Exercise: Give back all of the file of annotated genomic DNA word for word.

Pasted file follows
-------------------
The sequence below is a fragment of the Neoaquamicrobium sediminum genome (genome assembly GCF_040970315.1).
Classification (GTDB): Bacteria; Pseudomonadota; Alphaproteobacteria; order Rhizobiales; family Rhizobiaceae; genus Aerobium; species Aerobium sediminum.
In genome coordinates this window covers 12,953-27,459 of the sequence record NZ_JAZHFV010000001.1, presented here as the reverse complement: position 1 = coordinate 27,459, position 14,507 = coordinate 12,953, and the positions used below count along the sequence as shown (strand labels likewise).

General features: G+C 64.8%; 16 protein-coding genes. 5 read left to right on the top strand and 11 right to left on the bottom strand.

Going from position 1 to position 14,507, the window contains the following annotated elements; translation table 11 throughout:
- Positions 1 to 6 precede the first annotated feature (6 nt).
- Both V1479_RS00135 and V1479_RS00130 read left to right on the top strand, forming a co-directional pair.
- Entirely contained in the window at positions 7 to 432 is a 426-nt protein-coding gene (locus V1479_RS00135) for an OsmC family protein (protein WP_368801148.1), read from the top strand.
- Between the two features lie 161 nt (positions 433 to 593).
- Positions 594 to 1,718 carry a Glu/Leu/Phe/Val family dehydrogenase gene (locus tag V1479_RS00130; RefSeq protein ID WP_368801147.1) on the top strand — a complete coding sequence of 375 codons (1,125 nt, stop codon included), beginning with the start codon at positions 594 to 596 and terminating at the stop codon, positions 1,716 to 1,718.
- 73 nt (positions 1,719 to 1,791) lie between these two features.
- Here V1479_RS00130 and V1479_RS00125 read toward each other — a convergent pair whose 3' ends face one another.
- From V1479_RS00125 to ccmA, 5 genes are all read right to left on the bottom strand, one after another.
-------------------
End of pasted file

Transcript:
The sequence below is a fragment of the Neoaquamicrobium sediminum genome (genome assembly GCF_040970315.1).
Classification (GTDB): Bacteria; Pseudomonadota; Alphaproteobacteria; order Rhizobiales; family Rhizobiaceae; genus Aerobium; species Aerobium sediminum.
In genome coordinates this window covers 12,953-27,459 of the sequence record NZ_JAZHFV010000001.1, presented here as the reverse complement: position 1 = coordinate 27,459, position 14,507 = coordinate 12,953, and the positions used below count along the sequence as shown (strand labels likewise).

General features: G+C 64.8%; 16 protein-coding genes. 5 read left to right on the top strand and 11 right to left on the bottom strand.

Going from position 1 to position 14,507, the window contains the following annotated elements; translation table 11 throughout:
- Positions 1 to 6 precede the first annotated feature (6 nt).
- Both V1479_RS00135 and V1479_RS00130 read left to right on the top strand, forming a co-directional pair.
- Entirely contained in the window at positions 7 to 432 is a 426-nt protein-coding gene (locus V1479_RS00135) for an OsmC family protein (protein WP_368801148.1), read from the top strand.
- Between the two features lie 161 nt (positions 433 to 593).
- Positions 594 to 1,718 carry a Glu/Leu/Phe/Val family dehydrogenase gene (locus tag V1479_RS00130; RefSeq protein ID WP_368801147.1) on the top strand — a complete coding sequence of 375 codons (1,125 nt, stop codon included), beginning with the start codon at positions 594 to 596 and terminating at the stop codon, positions 1,716 to 1,718.
- 73 nt (positions 1,719 to 1,791) lie between these two features.
- Here V1479_RS00130 and V1479_RS00125 read toward each other — a convergent pair whose 3' ends face one another.
- From V1479_RS00125 to ccmA, 5 genes are all read right to left on the bottom strand, one after another.